I enjoyed Live and Let Die, more so than Casino Royale. I felt there was a bit more substance to James, a character as opposed to a machine, an indestructible animal that the recluse Ian enjoyed living his life through.  Maybe that is why the Bond books are so intoxicating, living on the edge of fantastical ideas and the possibility that it could be realistic, because Ian didn’t like people, or women and so kept himself to himself? Both books so far have been written on a cusp of “this is ridiculous… isn’t it?”


Ridiculous: the torture methods. Reality: torture.

Ridiculous:  Rescuing a stunning girl who can foresee the future. Reality: Hot girls fall for bad boys

Ridiculous: Surviving a swarm of sharks just by swimming away. Reality: Sharks.

What I didn’t like about the book, was the amount of times the term negro was used. Jesus, there were many times I was mortified to be standing on a crowded London tube reading this book.  Just a heads up there folks! Thank goodness times have changed!

Awarding this one a 4 star, I hope I can deliver a 5 star before the end of the series….


4 star



Currently reading: Moonraker #3


Monica Ali

Brick Lane

I thought I would reveal my current read, Brick lane by Monica Ali, a book that has managed to remain under my radar for some years despite its acclaim. But, with Monica Ali being named as a Leading Lady in Marks and Spencer‘s new campaign, Britain’s Leading Ladies, I couldn’t help but take notice of her and her first novel.

I am trying to avoid commenting on how I am finding the book so as to be able to write a full review once I am finished, what I will say is that I have just discovered that the book was made into a film in 2007 and it looks incredible!!!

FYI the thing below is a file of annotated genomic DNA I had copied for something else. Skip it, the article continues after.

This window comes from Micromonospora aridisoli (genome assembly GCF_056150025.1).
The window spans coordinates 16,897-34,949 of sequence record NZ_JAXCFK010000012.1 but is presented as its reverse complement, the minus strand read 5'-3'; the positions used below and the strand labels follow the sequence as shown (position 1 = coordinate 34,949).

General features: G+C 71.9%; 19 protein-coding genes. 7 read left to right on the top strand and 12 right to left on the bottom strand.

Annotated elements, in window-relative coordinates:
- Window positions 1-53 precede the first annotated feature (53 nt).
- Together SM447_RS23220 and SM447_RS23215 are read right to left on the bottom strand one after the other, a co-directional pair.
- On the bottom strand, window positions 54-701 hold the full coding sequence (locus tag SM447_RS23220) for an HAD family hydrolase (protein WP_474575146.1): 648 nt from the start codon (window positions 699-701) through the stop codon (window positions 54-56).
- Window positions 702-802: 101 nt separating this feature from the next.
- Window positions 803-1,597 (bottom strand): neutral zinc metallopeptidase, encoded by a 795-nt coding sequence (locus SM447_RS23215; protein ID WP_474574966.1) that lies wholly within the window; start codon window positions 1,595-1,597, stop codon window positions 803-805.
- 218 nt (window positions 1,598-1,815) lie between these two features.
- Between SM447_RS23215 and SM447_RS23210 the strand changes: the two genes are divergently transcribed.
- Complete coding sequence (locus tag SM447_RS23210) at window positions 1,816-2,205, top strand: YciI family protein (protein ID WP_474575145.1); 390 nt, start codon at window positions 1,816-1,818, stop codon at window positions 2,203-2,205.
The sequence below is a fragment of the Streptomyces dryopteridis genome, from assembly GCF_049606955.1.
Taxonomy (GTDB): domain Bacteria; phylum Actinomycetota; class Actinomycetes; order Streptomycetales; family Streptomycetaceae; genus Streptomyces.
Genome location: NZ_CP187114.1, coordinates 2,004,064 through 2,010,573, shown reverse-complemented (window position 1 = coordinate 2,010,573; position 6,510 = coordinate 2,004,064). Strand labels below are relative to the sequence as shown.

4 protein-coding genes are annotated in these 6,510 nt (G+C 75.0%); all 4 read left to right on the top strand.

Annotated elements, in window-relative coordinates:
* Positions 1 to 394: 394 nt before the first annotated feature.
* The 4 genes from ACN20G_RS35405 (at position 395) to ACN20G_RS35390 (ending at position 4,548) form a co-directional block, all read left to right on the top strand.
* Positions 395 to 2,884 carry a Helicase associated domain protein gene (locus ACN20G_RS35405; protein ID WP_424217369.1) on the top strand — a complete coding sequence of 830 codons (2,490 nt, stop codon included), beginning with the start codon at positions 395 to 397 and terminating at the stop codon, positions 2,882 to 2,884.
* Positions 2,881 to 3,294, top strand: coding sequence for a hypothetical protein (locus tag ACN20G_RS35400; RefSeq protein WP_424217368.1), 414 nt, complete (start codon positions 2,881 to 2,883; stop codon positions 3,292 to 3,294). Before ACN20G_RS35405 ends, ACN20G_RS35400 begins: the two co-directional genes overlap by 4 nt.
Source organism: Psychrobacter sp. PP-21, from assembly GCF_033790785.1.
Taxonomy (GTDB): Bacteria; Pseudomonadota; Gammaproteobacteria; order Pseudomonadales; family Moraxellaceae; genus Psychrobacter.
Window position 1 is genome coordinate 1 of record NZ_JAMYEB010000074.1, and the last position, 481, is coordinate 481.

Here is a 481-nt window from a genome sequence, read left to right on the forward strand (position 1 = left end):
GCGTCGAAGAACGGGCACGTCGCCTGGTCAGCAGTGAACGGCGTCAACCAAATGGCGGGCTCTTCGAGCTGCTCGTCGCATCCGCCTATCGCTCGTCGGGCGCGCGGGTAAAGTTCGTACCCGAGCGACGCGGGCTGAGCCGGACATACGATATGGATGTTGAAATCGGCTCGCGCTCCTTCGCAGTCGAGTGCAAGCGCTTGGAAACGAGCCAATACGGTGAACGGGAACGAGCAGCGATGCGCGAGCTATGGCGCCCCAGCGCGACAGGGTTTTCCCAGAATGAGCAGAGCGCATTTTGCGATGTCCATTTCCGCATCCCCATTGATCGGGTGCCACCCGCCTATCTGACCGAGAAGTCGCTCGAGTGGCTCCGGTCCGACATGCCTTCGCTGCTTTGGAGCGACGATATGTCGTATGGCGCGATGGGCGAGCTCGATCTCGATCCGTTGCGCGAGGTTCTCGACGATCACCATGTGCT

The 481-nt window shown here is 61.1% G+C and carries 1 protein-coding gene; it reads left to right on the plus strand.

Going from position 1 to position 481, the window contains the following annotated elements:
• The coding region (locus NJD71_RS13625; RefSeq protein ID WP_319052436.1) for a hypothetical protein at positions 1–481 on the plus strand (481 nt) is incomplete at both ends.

Watch this space!

Wolf Hall

Wolf Hall



The book fairy came to me again yesterday, but this time he hand delivered the goods. He had been given this book in a corporate goody bag of some sort and thought I might like to read it! I glimpsed the Orange Prize sticker on the front and exclaimed my delight at award winning books. Then after he walked away I read the back and now I cannot wait to start it as it is only my favorite sort of book…historical, set in Tudor England 🙂

This is now next in line!!


His Dark Materials



The book fairy visited me and left me the ‘His Dark Materials‘ series on my desk!!!!

That is to say my boss’ boss remembered my squeal when he mentioned his daughter had all 3 books, so bought them in for me and I cannot wait to get straight onto the second. They arrived in perfect timing to my finishing Inferno last night 🙂

The Hundred Year Old Man Who Climbed Out of the Window and Disappeared



by Jonas Jonasson


I have never read a book like this before. It was not gripping nor was it exciting and it did not include any cliff hangers. But it was beautiful and heart warming and it felt as though I was lovingly listening to my Grandad recount the tales of his very long life. After each chapter  it was “Then what happened Grandad?”.

It is the story of a 100 year old man who decided that it was time to move on from his pensioner home, with the chapters alternating between the present day (2005) and the Mr Allan Karlsson’s life adventures, ranging from dinners with Presidents of America to inventing the Atomic bomb and being a prisoner in Russia under Stalin’s rule.

A fantastic story, it would make the most incredible bed time story for young and old alike with laugh out loud moments and a happy ending.

4 star

Book Hangover


I definately think this applies to me. After Oryx and Crake which was so thought provoking, I can’t seem to get into another book!. That being said, I downloaded a new one today that I have high hopes for; “the one hundred year old man who disappeared through a window”.

Harry Potter has so many levels.

Has anyone read Salmon Fishing in Yemen?

I desperately want to see the film but would much rather read the book first, does anyone have any thoughts on this?